Regardless of the truth of that’s night’s events it seems evident that the couples did not get on and so it was probably best that they went their separate ways.

[from The Standard, Monday, November 26, 1888]

A case mistaken feline identity

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Alfred Mackness was insistent that Robert Couldry had stolen his prize-winning show cat. So convinced was he that he took out a summons to bring the other man to court at Lambeth to answer his charge.

The case was heard before a Police Court magistrate and Mackness attempted to prove that Couldry had somehow obtained the cat illegally after it had won a 25s  prize and had been ‘highly commended’ at a show at Birmingham.

He said he’d seen the cat, a striking white female with distinctive blue eyes, at cat shows at Alexandra Palace and Crystal Palace and had challenged Couldry about it.  Couldry denied any wrongdoing and insisted by turn that the cat – who he called (ironically perhaps) ‘Charcoal’ – was and had always been his.

The court then witnessed the curious spectacle of a number of white cats being brought before the bench for inspection. Three cats were taken out of baskets and examined by Mackness but none could he identify as his own. C

ouldry swore on oath that the cat he had exhibited at the shows in question were his property and, without any clear evidence to the contrary, the justice agreed.

The summons was dismissed and poor Alfred went home empty handed.

[from The Illustrated Police News, Saturday, November 25, 1876]

‘There is a remedy for almost every wrong in this country’, a magistrate explains, ‘if one knows where to look’.

O it’s Tommy this, an’ Tommy that, an’ “Tommy, go away”;
But it’s “Thank you, Mister Atkins”, when the band begins to play, 

             Rudyard Kipling, ‘Tommy’ (1892)

Kipling published his Barrack-Room Ballads in 1892 which included one of his most famous poems, Tommy. The poem highlights the reality of solders’ situations in late Victorian Britain; eulogised as ‘heroes’ when there were enemies to defeat, and condemned as ‘bar-room brawlers’ when they were cooped up in garrison towns like Aldershot or Colchester. Not that much has changed in the intervening 100 plus years, ‘squaddies’ are still a cause for concern on Saturday nights in Colchester, but every serviceman and woman is deemed a hero at the point they are killed or wounded in action.

Kipling’s poem calls for change and an acceptance that ‘tommy’ was simply an ordinary man called upon to do extraordinary things. Within a quarter of  a century the ranks of Britain’s small professional armed forces were swelled by millions of citizen volunteers and (from 1916) conscript ‘tommies’. This weekend we remember the millions that died in that war and those that have given their lives since, as well as all those that were wounded, both physically and mentally, in conflicts since 1914.

And perhaps here we can point to some improvement in the way in which we look after  our damaged servicemen. Although we still need charities like Help for Heroes to augment government provision we have become much better at rehabilitating the injured. This is especially true in the area of mental health. Before the First World War the notion that soldiers were adversely affected mentally by war was not properly considered even though it must have been evident to some.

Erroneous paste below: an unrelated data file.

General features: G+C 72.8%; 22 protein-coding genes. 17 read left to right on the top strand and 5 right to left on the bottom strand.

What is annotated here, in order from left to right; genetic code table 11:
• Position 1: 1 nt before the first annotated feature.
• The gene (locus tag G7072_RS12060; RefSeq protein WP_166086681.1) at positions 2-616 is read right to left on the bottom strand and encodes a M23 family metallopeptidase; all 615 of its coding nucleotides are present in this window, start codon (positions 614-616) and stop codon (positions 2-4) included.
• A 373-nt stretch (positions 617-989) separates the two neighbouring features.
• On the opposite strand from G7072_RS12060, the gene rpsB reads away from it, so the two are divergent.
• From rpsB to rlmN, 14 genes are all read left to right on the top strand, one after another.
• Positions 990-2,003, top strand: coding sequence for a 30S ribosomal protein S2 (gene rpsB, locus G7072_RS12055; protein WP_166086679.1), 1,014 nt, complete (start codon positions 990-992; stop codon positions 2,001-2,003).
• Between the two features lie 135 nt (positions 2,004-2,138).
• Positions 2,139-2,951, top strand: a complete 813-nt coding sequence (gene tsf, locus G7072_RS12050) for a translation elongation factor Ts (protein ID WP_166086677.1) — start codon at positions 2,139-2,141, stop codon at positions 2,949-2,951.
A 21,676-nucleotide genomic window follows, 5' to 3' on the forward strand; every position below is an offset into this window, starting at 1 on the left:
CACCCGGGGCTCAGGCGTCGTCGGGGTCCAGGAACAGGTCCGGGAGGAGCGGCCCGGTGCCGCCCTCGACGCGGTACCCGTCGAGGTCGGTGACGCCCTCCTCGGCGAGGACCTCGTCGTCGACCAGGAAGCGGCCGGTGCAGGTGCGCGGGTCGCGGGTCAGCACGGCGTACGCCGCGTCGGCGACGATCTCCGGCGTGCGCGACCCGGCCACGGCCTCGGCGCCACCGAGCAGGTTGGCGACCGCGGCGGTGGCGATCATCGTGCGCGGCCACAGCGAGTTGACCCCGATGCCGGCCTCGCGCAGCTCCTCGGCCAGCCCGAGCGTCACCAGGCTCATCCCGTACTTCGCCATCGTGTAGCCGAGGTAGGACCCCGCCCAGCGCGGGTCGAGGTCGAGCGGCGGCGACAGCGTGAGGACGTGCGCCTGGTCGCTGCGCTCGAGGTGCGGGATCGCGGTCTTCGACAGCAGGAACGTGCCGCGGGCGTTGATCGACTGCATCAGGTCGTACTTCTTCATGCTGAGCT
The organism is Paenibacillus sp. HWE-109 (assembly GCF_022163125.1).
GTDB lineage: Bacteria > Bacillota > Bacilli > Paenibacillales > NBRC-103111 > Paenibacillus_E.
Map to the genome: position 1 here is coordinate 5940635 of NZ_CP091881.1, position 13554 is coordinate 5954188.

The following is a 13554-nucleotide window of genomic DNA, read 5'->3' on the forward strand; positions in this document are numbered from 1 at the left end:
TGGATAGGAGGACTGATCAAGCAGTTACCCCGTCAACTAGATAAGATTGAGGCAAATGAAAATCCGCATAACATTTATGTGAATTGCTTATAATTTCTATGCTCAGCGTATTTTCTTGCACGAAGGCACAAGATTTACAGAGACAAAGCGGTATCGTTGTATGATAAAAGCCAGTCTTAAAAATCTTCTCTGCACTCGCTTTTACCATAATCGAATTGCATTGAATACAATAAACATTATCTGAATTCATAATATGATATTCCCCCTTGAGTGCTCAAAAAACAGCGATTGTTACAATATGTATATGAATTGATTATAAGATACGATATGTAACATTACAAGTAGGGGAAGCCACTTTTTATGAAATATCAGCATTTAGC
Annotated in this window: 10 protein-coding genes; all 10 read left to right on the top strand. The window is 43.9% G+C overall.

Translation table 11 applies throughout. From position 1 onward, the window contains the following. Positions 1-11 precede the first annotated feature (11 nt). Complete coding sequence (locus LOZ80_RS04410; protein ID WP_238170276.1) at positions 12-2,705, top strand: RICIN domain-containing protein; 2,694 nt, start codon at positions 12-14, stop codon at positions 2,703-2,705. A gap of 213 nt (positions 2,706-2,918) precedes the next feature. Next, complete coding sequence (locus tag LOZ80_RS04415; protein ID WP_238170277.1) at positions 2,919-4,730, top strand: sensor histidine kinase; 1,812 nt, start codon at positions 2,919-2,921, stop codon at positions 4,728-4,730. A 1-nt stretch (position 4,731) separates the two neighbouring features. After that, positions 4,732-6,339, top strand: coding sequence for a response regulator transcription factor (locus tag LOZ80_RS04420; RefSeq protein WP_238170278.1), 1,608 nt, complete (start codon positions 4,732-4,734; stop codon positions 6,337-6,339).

It was the work of Dr W. H. R Rivers, a psychiatrist in Craiglockhart Medical Hospital in Scotland during the war that did much to help society understand mental illness in the context of war, even if this treatment was not really adopted at the time.

Today’s tale from the Police Courts doesn’t feature soldiers but it is related to the problem of mental health and its treatment in the 1800s. I’ve chosen 1892 because of the publishing of Kipling’s poem.

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A man named Smythe appeared at the West London Police Court to ask for a summons. The request was for a summons to bring the superintendent of a private lunatic asylum to court for unlawfully detaining a prisoner called ‘Carter’.  Mr W. Doveton Smythe explained that Carter had been imprisoned for five years for shooting at a man but, just four months before he was due to be released, he had been transferred to Broadmoor Prison in Berkshire, where criminals deemed to be ‘insane’ were confined.

From Broadmoor he was later taken to a pauper lunatic asylum (presumably being thought no longer to be dangerous) and then, at the request of his mother, he was placed in a private mental asylum. So, this prisoner, who had served his sentence, was now effectively being held against his will in a secure institution and Mr Smythe (whose relationship to the Carters is not made clear) was trying to get him out.

Mr Smythe told the magistrate, Mr Curtis Bennett, that Carter had been examined by an independent specialist  (Dr Flood) and visited by several friends. They all felt that he was ‘perfectly sane’. He wanted a summons against the superintendent for assault, since (as he was sure the magistrate was aware) ‘illegal detention is, technically, an assault’.

Mr Bennett was unconvinced. ‘Friends are really the worst people to form an opinion in such a case’, he told the complainant. ‘Unfortunately that has been the cause of many murders being committed’.

Moreover, this wasn’t the right place to make his request. Removing Carter from the private asylum would not overthrow the original decision to send him to Broadmoor or the pauper asylum. Therefore he advised Mr Smythe to take his complaint to the Lunacy Commissioners instead, and if he got no joy there he suggested the [Chancery] Master in Lunacy instead.

‘There is a remedy for almost every wrong in this country’, he declared, ‘though many people do not seek the right remedy’.

Mr Smythe thanked him and left, meanwhile poor Carter remained locked up in a private asylum.

[from The Standard, Friday, November 11, 1892]